Alexandria Ocasio-Cortez suggests eliminating Columbus Day
Alexandria Ocasio-Cortez dove straight into suggesting significant changes on Twitter last week before officially starting her new position which initiated a whole debate around voting and Columbus day.
In June Alexandria unseated the leading House Democrat, Joe Crowley after she won the Democratic primary for New York’s 14th Congressional District.
Her suggestion to take Columbus Day off the federal holiday list and replace it with Election Day came in response to an earlier tweet she posted. In her previous tweet she asked :
How is Columbus Day a holiday but Election Day not?
It caught the attention of the Daily Mail editor David Martosko who accused her of “angling for more vacation days.”
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In response to his quip, Alexandra suggested tweeted:
“While I would disagree with your complaint that Americans get too much vacation time (we work some of the longest hours of any dev country & have no Fed required paid leave), I am willing to compromise by eliminating Columbus Day to give Election Day off. See? I can be pliant.”
In a new American Barometer survey earlier this month, a majority of participants agreed that Election Day should be a federal holiday where everyone gets the day off work.
Not everyone agrees on this, as it's just not practical, and pointed out that many people working in retail stores, hotels and restaurants and various other service orientated companies would not be able to take the day off.
Early voting and mail-in ballots are alternatives offered by some states for those who need to work on Election Day. During an interview with Pollster, Mallory Newall said that Election Day would only become a federal holiday once voters agree on the need for increasing turnout from both parties and elaborated:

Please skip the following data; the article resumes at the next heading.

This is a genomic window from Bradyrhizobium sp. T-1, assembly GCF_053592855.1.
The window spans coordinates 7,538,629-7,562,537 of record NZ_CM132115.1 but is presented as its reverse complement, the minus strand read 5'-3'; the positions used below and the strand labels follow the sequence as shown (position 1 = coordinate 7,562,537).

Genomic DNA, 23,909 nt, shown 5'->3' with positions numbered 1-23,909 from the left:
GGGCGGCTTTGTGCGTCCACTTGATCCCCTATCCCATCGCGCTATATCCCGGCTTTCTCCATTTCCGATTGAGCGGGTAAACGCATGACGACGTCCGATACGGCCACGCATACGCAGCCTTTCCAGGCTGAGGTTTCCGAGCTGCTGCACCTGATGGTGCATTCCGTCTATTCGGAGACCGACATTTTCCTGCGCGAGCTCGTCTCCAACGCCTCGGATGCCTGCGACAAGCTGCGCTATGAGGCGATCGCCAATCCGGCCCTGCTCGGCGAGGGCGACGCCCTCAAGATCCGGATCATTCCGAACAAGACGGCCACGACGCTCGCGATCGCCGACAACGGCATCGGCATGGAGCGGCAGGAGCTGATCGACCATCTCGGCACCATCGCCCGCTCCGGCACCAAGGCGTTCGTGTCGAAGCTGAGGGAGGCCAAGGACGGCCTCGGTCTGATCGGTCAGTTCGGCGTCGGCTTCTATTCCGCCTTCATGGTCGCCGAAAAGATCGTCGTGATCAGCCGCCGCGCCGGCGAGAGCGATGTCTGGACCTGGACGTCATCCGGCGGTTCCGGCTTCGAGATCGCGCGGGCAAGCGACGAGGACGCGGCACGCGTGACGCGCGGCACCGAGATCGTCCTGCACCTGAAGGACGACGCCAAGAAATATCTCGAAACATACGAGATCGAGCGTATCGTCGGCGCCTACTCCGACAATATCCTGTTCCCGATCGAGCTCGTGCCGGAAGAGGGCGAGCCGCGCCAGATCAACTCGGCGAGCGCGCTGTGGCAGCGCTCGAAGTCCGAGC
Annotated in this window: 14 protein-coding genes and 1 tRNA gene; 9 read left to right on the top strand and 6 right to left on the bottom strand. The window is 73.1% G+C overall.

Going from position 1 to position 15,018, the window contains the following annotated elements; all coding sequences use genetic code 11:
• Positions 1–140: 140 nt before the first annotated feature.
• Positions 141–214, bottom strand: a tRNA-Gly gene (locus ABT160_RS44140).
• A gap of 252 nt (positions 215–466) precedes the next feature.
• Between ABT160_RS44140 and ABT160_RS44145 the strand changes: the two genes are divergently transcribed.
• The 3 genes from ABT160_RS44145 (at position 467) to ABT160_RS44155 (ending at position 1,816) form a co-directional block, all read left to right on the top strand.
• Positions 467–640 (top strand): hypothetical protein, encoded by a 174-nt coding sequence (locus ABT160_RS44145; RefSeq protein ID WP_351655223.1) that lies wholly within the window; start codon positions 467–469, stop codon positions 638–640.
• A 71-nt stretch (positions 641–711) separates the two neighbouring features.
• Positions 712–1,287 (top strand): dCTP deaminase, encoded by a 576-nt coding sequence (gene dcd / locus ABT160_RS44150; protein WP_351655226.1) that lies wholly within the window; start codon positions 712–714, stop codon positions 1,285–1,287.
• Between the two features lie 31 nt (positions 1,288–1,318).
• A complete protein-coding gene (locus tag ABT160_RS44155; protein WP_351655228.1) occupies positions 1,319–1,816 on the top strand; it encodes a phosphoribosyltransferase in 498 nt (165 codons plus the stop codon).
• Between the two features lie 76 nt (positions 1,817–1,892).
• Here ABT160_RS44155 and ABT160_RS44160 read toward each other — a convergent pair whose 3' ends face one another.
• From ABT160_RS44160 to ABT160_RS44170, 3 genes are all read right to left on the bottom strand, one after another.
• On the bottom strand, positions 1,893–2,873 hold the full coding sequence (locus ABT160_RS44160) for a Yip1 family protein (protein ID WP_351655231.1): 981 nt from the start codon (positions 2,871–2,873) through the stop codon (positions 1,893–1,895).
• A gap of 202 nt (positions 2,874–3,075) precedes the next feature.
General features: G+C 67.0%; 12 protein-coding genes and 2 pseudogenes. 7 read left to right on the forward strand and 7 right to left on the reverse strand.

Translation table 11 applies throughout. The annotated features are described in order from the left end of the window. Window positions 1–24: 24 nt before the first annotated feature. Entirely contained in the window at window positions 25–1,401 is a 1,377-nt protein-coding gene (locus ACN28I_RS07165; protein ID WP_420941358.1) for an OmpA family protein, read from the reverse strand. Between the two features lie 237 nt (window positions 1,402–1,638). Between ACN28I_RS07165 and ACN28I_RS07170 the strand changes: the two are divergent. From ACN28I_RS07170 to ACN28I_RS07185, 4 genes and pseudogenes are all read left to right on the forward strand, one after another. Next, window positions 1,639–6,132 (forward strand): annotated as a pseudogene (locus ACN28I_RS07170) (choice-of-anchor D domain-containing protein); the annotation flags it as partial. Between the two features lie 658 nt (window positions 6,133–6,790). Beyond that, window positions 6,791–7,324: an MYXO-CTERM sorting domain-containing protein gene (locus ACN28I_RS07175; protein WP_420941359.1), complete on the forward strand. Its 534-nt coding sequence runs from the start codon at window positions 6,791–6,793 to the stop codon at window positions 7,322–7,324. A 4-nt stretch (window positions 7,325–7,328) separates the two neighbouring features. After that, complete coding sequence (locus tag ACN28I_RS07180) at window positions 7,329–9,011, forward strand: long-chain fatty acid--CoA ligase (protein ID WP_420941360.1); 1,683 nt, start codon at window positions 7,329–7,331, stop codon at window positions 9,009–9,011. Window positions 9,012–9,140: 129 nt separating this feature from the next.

"You have a near-majority of Republicans saying that voter fraud is a bigger issue, so I think until it changes [to] where a majority of Americans across the party lines can get on board with wanting to increase turnout, and giving people more time to vote, I don't see it happening,"
As one looks back at her career, it's clear to see that her determination and go-getter attitude made for some significant changes. Her campaign had an ultra-liberal platform which she ran entirely on a grassroots level.
It included the end to private prisons, access to affordable housing, gun reform, universal Medicare, tuition-free college, a federal jobs guarantee and the abolition of the Immigration and Customs Enforcement agency.
Having previously worked for the late Senator Ted Kennedy and a former organizer for Bernie Sanders’ presidential campaign, Alexandria was favored to beat Republican Anthony Pappas in her deep-blue district.
The predictions came true, and Alexandria became the youngest woman ever elected to Congress. On Tuesday night during her victory speech she said:
"This is what is possible when everyday people come together in the collective realization that all our actions … are powerful, worthwhile and capable of lasting change."
Everyone does not agree with her methods and suggestions as a Daily Caller editor called her demands for a living wage for Americans ‘truly terrifying,” and thought her ideas to be populist.
The way she had been handling situations in the diverse districts of the Bronx and Queens have earned her the endorsement from former President Barack Obama.